Here’s 4 Examples of Corporate Speech Codes that Crack Down on Free Speech
If you’ve ever wondered whether there’s a growing problem of viewpoint-based censorship in today’s culture, a quick perusal of Alliance Defending Freedom’s website (here) should clear things up for you.
Several states have imposed censorship laws aimed at silencing views that stand in opposition to those in elected office, while college students like Chike Uzuegbunam have had to appeal all the way to the U.S. Supreme Court to make sure he and future students could remedy violations of their free speech rights.
Meanwhile, so-called “speech codes” cracking down on government-defined “hate speech” have been wielded against those like Finnish parliamentary member Päivi Räsänen, who was recently acquitted of three criminal charges for sharing her faith-based beliefs in public.
But what about the role of businesses—particularly those in the Big Tech sphere—in protecting and respecting free speech? Since these corporations aren’t government entities, they are not bound by the First Amendment. But First Amendment principles are still the best guide for how to cultivate a culture committed to the free exchange of ideas and civil discourse. In many instances, Big Tech companies have pledged to create platforms dedicated to free speech and open to a broad diversity of views. They should look to the First Amendment for best practices on how to make good on those promises.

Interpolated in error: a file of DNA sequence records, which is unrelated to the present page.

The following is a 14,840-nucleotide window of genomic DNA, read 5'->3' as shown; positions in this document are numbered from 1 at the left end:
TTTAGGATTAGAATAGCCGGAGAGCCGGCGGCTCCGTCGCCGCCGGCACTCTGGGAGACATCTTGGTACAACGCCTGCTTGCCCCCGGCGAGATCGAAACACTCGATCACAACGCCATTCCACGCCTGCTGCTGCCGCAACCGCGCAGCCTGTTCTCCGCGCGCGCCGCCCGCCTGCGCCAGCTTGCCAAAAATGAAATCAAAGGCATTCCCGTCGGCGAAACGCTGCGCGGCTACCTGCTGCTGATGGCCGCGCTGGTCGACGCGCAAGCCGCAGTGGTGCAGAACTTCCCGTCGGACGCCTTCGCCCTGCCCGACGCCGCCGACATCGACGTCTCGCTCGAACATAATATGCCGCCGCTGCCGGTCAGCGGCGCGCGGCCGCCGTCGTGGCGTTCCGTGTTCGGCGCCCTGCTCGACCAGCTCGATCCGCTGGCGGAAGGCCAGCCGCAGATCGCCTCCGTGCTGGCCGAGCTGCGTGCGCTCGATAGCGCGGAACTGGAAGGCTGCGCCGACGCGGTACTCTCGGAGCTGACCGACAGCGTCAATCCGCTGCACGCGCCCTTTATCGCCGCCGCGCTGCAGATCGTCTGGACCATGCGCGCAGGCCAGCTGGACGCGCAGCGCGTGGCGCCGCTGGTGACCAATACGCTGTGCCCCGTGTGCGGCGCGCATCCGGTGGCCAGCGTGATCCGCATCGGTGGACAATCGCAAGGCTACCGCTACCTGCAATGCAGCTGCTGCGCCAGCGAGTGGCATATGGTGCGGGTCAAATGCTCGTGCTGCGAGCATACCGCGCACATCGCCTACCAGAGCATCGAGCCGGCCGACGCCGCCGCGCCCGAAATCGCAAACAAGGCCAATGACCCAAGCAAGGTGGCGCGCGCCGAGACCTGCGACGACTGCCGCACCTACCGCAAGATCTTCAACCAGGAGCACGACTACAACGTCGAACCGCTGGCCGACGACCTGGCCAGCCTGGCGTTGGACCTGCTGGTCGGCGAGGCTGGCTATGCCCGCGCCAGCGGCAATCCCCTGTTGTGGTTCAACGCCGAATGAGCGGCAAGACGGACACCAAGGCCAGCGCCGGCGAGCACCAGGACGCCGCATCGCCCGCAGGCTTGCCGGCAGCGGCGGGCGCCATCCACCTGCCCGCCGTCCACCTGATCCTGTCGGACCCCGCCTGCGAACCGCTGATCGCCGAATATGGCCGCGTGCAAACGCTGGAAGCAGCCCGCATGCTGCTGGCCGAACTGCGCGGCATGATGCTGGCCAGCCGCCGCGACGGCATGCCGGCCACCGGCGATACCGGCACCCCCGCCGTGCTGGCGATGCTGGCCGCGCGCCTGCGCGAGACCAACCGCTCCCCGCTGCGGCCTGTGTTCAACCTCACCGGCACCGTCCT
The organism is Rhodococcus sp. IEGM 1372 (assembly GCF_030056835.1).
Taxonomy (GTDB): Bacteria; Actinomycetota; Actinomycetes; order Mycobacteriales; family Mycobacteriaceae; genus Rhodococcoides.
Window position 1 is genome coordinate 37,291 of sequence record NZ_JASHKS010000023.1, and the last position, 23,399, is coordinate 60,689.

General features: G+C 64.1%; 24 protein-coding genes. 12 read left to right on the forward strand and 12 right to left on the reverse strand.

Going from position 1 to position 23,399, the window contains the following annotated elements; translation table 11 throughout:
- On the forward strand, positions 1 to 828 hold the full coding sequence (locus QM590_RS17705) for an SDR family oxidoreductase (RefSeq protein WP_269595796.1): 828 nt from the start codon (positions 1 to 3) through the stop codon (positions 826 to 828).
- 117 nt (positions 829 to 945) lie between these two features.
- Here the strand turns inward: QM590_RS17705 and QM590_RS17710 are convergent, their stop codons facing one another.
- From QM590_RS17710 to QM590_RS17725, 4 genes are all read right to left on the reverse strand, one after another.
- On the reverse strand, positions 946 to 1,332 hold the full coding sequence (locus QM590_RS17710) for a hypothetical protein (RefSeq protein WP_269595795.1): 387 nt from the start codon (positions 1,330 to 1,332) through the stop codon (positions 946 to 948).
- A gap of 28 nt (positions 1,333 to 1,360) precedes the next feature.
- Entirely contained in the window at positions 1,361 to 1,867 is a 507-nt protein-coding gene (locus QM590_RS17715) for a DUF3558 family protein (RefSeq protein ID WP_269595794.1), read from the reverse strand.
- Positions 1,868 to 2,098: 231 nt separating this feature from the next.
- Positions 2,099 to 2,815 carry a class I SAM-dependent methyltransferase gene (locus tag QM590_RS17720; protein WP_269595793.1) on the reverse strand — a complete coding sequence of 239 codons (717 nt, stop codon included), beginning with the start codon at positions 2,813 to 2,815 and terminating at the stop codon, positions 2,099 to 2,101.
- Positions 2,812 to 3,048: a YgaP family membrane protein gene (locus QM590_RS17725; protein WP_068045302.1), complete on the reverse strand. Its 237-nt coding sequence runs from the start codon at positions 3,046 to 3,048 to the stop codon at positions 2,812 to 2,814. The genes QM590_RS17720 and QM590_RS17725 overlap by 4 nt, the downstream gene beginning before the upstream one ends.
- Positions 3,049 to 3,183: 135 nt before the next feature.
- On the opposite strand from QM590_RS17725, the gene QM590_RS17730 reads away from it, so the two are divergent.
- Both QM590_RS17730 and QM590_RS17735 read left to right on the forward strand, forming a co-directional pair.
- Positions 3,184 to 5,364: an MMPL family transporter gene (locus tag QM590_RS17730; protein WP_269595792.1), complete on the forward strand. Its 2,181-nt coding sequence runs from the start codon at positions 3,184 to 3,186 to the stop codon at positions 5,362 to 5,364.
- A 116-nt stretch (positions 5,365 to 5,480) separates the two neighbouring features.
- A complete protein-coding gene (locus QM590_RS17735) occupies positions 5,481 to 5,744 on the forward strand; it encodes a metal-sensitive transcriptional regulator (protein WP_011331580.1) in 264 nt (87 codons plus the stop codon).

Unfortunately, though, our 2022 Business Index indicates that close to 90 percent of policies and practices for the 50 companies scored fail to respect religious and ideological diversity in the workplace, market, and public square.
One key contributor to this reality is the decision of companies in Big Tech and other industries to adopt and enforce speech codes for their employees, customers, and users. “Hate speech” and “hateful conduct,” along with “misinformation,” and “disinformation” are some of the most common terms in speech codes. They are also notoriously unclear and imprecise.
Here’s four examples of powerful companies that impose speech codes that stifle free speech. Companies can make these policies more speech-friendly by eliminating vague policy language and adopting an anti-viewpoint discrimination policy. Resources to help them make those changes are available on our website.
In its “Content Guidelines for Books,” the world’s dominant book retailer, accounting for over half of all books sold in the U.S. and 75% of all eBooks, lists its policy on “Offensive Content.” While the guidelines rightly exclude content that “promotes the abuse or sexual exploitation of children, contains pornography, glorifies rape or pedophilia, [and] advocates terrorism,” two additional categories significantly muddy the waters.
Wedged in among its commendable guidelines are Amazon’s vague commitment to refuse the sale of “content that we determine is hate speech” and “material we deem inappropriate or offensive.” This gives free rein to Amazon employees who may simply disagree with an author’s point of view or even take adverse actions based on a subjective belief that the content is either “hate speech,” “inappropriate,” or “offensive.” That threat becomes apparent when you consider recently leaked videos of Amazon employees decrying their company’s decision to sell a book written by the Daily Wire’s Matt Walsh—an incident that followed on the heels of Amazon removing a book by conservative intellectual Ryan T. Anderson.